The Saguaro Cactus and Its Ecosystem This cactus is extremely useful to humans and animals living in the desert. Several species of birds including woodpeckers, owls, house finches and purple martins make their homes in the Sanguaro’s thick stem. Native Americans used the cactus’ ribs in building their homes. Today the Sanguaro is a highly protected species. Arizona state law forbids damaging or taking down this cactus. Even road and house constructions need special permission from the local government if there is need to cut down a plant. The Saguaro in Film and Advertising The Saguaro cactus with its broad, fork-like stems has become one of the most recognizable features of the American desert. It is recognized by a straight central branch flanked by several shorter arms. If there is one cactus everyone is familiar with, it is the Saguaro. But the Saguaro is not as widespread as its over-exposure in the media would have people believe. The largest cactus in the world can be found only in very specific areas in the United States. Sanguaros are not native to Utah, New Mexico, Texas, Colorado and Nevada, and very few are found in California. It is not even seen in northern Arizona. The saguaro flowers every year in May and June.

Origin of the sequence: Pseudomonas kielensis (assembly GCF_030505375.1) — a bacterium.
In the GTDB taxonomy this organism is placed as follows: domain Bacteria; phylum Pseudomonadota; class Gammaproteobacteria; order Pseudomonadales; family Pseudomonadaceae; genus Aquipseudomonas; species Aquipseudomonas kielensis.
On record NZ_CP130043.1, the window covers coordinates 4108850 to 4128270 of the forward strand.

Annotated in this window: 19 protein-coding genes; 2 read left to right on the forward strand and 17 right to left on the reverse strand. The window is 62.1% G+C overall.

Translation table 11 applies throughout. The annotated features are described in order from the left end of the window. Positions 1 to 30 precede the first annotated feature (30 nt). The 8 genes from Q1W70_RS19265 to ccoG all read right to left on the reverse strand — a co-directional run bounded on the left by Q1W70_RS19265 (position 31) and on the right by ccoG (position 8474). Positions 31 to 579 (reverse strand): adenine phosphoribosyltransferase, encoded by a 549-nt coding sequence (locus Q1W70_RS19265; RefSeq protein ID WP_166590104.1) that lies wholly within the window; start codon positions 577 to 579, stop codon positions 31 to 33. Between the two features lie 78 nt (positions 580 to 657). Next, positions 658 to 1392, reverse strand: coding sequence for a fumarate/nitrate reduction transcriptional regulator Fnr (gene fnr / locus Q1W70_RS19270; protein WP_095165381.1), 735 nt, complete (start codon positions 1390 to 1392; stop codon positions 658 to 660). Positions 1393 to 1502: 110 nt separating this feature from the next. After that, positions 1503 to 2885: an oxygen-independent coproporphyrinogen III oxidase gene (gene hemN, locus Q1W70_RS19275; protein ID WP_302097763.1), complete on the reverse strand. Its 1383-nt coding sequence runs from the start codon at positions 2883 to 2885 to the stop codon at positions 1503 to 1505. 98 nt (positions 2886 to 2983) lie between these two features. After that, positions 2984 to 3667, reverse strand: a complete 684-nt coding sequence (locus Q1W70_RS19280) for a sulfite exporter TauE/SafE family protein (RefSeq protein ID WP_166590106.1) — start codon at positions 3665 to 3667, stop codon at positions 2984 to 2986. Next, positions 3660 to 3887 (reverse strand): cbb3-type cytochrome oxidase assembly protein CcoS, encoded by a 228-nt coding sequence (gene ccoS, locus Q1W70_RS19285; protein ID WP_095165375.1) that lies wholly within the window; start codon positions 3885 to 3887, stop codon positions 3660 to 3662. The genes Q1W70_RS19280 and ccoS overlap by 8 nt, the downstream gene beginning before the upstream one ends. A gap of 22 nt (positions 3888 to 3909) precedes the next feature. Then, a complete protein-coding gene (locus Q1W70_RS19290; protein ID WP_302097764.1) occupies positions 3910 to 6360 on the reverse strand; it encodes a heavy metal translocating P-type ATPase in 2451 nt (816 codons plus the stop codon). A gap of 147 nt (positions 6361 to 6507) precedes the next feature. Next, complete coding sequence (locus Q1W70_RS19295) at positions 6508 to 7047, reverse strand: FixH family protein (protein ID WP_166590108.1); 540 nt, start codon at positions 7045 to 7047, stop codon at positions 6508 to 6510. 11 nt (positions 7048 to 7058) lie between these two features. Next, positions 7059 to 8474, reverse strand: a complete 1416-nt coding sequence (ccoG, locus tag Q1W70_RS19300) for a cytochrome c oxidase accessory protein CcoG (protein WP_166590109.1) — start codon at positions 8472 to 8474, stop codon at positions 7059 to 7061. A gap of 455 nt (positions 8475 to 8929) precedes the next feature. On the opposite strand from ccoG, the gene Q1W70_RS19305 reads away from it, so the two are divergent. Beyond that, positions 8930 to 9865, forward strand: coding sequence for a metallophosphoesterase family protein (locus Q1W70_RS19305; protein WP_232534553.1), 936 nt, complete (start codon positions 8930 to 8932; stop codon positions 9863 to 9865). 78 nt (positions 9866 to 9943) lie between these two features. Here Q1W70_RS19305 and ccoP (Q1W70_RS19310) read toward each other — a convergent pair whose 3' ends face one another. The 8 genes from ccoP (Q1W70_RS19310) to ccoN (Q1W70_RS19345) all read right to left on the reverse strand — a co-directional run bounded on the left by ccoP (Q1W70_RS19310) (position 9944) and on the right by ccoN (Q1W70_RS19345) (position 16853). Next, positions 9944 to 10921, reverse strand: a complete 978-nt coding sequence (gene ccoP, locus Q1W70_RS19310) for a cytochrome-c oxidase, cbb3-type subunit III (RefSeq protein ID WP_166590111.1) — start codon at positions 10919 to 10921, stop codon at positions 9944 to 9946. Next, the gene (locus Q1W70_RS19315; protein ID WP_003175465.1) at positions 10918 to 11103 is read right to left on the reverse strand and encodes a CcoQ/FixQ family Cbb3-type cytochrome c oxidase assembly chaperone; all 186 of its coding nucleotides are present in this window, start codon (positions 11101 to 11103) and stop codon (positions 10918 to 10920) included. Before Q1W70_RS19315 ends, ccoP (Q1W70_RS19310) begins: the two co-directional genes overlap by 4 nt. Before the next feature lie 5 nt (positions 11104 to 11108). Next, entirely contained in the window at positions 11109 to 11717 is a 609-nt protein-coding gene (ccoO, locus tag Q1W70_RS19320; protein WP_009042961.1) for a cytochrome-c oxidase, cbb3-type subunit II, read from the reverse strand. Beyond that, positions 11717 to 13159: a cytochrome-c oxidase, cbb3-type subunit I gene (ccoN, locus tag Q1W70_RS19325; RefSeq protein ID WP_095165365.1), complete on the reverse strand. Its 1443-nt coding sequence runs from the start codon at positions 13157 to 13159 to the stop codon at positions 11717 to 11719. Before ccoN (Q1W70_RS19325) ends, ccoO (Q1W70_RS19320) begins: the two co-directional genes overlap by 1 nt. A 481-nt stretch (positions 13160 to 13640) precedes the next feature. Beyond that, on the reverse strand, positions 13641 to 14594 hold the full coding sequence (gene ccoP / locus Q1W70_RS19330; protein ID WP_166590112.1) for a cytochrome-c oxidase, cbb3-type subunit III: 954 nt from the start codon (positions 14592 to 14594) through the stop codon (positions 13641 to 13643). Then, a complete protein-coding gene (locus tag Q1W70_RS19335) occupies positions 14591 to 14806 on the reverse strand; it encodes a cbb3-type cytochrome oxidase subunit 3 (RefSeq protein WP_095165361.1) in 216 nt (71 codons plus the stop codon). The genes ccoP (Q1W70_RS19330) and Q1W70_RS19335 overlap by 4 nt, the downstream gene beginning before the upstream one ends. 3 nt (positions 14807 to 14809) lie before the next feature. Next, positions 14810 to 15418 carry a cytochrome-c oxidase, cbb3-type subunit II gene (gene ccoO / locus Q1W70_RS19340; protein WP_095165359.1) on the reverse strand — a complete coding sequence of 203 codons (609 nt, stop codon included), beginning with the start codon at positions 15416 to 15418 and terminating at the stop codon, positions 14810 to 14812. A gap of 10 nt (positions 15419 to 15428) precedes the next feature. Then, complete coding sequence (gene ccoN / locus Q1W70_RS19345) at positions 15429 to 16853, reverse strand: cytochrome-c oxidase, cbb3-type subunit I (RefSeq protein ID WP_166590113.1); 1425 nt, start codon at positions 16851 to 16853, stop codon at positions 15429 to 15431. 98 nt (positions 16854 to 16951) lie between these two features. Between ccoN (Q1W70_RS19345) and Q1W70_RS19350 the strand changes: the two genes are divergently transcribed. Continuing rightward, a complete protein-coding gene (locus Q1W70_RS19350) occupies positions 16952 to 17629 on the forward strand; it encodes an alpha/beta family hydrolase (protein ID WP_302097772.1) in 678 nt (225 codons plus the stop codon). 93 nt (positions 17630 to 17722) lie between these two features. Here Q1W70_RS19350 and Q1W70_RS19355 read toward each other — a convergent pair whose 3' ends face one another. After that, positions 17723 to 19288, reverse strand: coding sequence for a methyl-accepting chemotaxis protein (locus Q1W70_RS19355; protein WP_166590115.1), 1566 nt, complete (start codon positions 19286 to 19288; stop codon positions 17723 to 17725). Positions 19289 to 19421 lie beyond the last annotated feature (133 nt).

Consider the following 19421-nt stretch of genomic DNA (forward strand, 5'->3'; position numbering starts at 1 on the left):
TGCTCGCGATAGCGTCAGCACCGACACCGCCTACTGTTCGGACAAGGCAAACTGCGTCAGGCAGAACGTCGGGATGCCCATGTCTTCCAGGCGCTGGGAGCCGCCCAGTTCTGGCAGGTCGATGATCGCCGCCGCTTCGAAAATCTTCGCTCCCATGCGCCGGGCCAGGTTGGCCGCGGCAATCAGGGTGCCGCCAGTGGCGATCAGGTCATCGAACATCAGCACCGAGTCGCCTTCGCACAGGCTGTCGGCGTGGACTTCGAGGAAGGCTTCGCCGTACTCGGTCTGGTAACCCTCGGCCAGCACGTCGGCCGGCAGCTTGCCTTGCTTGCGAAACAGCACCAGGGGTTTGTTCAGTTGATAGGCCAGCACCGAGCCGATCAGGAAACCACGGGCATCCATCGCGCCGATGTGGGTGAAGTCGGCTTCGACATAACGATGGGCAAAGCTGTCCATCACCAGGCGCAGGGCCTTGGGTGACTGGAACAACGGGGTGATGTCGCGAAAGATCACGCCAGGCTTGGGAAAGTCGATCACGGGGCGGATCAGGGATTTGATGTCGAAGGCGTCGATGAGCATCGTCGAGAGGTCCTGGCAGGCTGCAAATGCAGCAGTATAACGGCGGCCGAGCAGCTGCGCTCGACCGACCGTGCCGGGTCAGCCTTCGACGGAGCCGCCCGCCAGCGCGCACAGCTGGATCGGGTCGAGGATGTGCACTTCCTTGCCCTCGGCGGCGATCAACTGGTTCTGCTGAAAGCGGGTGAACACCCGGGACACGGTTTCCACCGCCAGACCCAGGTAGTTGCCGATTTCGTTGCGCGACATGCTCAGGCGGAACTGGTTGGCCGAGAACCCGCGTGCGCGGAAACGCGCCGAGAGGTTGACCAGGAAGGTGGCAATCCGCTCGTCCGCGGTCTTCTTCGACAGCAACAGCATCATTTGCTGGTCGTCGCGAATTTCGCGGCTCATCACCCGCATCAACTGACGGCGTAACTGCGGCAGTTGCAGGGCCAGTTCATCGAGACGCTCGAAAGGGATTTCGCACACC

The saguaro flower is about a 3 inch wide cluster of creamy white petals around a dense group of yellow stamens on about a 4 inch long stem. The saguaro has more stamens per flower than any other cactus flower. Over a period of about a month a few of the flowers open each night. They secrete a very sweet nectar into the flower tubes. By about noon the following day the flower closes forever.
The outside skin of the saguaro is smooth. Inside the full grown saguaro there are 2 inch spines that absorb water. The saguaro then expands like an accordion. It can hold about a ton of water in those spines.